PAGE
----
Are we really “at war” with the coronavirus?
The mind tends to wander when the body shelters in place. Lately, mine has been returning to Umberto Eco’s The Name of the Rose, a postmodern murder mystery set in a 14th-century Benedictine monastery. The main detective, William of Baskerville, tries desperately to connect wildly disparate dots in order to find some pattern, some overarching meaning, among widespread destruction and death. In the end, he fails. No coherent pattern emerges, only coincidence and confusion alongside a few simple acts of kindness.
How much meaning can and should be found in a pandemic that has strewn indiscriminate fear and loss across the globe? Or better, what kind of meaning should people be looking for? According to the medical doctor and ethicist Lydia Dugdal, our country currently lacks a “common existential narrative,” a shared story that can illuminate the meaning of widespread suffering and death. I think she’s right, with one exception—the meaning we find in war.
President Trump has declared COVID-19 the war of our time and decreed himself a wartime president. Joe Biden and Bernie Sanders beat him by a number of days, as each compared confronting this virus to the waging of a war. French president Emmanuel Macron was one of the first and most direct. “We are at war,” he repeatedly declared when ordering his citizens to stay in their homes.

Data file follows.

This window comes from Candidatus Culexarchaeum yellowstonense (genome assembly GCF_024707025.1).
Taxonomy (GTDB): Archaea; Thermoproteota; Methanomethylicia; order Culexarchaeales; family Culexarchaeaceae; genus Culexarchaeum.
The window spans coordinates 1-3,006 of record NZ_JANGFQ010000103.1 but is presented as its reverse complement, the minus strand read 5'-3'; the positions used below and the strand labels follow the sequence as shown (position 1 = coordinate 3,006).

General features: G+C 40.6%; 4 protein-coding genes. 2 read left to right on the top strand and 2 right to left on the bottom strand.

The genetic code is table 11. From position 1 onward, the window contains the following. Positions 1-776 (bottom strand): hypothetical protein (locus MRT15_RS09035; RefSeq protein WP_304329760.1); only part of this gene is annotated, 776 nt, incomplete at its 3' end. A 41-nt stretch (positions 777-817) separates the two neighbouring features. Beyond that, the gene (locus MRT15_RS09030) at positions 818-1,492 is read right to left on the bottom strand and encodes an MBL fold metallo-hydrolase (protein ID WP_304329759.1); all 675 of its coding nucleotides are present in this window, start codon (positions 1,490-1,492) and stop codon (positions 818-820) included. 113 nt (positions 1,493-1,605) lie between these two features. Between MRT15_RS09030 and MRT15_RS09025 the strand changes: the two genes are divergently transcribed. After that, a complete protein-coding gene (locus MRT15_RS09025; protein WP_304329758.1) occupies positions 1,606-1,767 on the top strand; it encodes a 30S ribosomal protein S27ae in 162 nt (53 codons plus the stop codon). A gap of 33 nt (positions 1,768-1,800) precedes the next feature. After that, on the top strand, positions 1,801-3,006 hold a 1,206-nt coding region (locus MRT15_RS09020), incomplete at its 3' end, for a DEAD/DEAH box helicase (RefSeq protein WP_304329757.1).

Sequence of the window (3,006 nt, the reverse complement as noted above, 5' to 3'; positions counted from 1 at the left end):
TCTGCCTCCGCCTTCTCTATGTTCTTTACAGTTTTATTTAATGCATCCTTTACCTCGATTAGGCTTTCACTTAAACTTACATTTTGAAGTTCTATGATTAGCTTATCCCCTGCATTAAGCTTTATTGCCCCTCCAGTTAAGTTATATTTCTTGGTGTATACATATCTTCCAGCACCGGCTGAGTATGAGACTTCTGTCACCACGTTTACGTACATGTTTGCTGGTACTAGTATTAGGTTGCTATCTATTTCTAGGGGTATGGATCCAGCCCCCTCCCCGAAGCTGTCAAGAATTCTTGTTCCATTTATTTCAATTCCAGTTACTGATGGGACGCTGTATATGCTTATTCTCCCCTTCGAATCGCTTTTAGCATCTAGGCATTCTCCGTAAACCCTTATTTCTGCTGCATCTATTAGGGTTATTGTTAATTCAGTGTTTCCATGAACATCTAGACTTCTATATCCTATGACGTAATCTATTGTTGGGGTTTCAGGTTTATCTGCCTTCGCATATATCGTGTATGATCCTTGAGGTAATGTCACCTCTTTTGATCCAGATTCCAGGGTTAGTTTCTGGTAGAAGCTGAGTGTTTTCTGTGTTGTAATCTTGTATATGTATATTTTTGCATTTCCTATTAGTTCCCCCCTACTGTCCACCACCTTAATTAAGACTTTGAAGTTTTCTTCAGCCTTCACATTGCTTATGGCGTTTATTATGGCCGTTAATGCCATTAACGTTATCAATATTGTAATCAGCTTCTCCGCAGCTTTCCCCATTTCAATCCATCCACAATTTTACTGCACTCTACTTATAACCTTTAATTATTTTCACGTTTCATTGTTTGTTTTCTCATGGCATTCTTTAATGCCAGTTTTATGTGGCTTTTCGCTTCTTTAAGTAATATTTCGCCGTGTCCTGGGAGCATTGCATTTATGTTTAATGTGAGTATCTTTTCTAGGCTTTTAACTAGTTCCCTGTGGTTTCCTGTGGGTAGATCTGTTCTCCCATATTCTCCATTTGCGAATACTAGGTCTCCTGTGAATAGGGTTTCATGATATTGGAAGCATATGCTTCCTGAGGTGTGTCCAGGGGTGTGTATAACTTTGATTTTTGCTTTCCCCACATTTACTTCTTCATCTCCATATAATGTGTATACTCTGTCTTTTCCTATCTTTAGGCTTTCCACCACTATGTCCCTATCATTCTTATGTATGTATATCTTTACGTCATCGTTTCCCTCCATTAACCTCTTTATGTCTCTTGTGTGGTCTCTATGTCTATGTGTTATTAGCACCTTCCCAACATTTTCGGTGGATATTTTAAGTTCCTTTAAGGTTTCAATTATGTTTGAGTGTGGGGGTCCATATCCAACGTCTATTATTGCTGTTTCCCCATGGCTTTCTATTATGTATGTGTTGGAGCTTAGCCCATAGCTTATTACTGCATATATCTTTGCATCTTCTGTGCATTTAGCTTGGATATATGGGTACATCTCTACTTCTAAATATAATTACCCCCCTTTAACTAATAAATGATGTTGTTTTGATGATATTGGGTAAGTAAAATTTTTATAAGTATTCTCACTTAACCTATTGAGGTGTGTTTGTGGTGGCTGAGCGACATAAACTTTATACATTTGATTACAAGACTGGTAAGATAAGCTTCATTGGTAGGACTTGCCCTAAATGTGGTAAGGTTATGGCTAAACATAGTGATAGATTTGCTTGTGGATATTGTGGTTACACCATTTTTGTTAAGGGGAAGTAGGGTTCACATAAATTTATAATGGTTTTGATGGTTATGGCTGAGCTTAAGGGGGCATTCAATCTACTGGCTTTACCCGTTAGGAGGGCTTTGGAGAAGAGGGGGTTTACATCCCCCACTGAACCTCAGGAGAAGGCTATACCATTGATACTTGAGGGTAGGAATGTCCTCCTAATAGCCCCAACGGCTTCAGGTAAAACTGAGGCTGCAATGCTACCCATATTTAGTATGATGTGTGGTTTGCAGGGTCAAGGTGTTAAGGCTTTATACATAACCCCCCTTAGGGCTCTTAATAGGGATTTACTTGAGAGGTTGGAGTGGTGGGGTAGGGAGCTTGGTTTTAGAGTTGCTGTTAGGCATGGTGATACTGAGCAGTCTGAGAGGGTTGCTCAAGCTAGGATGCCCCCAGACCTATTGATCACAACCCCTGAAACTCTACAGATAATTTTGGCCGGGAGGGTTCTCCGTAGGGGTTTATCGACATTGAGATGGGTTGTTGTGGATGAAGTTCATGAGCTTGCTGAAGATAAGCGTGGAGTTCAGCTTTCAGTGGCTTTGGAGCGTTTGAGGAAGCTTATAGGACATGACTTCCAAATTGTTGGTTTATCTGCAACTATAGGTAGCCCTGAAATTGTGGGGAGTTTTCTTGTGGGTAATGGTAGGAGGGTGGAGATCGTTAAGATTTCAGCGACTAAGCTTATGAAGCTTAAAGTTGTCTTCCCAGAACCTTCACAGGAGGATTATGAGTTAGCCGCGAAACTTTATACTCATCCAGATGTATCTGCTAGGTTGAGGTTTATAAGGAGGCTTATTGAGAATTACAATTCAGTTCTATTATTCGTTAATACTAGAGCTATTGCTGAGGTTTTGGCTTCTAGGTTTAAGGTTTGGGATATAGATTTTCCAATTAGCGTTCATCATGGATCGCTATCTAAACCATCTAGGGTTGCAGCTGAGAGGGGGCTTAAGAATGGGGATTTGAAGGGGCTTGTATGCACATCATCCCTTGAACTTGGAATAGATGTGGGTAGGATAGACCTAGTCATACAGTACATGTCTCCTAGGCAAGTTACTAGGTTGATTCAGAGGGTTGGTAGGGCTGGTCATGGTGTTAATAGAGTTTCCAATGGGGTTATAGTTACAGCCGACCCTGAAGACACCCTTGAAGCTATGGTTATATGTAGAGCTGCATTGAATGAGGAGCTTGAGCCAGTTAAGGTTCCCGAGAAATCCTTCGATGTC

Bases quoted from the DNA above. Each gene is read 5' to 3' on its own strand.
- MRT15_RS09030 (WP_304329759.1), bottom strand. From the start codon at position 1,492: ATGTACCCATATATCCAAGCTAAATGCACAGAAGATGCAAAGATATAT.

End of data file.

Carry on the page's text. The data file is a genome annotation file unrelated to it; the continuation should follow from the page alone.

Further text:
War language is the language of power. After early forays into glib optimism and empty assurances, politicians are now invoking war to exhibit clear resolve, to demonstrate that they are girding their loins to prepare for battle.
Yet much of the work ahead of us will be the far less unilateral work of patiently waiting out this infectious storm, learning to care for the infected and affected, and grieving the loss of loved ones. There is much that we will need to bear and survive rather than conquer and control. War language may be not only irrelevant to these efforts but also rather counterproductive.
I think of the week immediately following the attacks of 9/11. There was widespread fear and confusion, but there were also countless makeshift memorials, solidarity vigils, and instances of people spontaneously helping strangers. There was an affectionate, palpable patriotism of the most profound kind. It was as if the whole nation were sitting shivah, purposely persisting in our grief while we waited on one another.
That week was incredibly meaningful, whether we were watching images on television or roaming New York like a giant prayer labyrinth. But even if it was pregnant with meaning, none of it meant any one thing. Because we couldn’t situate 9/11 within a well-defined framework of understanding, we didn’t know what it meant, which became part of the very enigma that we were so devotedly circling around.
And then we declared war. As journalist Chris Hedges puts it, war is a force that gives us meaning. Americans know war; we know how to make sense of things when we are at war. We honor the fallen, pray for soldiers, hang flags, and supplement the national anthem with “America the Beautiful,” color guards, and flyovers.
President Bush’s declaration of war had the almost magical effect of transforming victims into heroes, our passive mourning into active resolution, and our collective dread before God-knows-what into a clear mission to rid the world of evil. There was some collateral damage; for example, most of the international community collected their things and quietly departed. But by and large, to be at war was much more understandable and reassuring than the meaning-soaked yet meaningless grief from which we were emerging.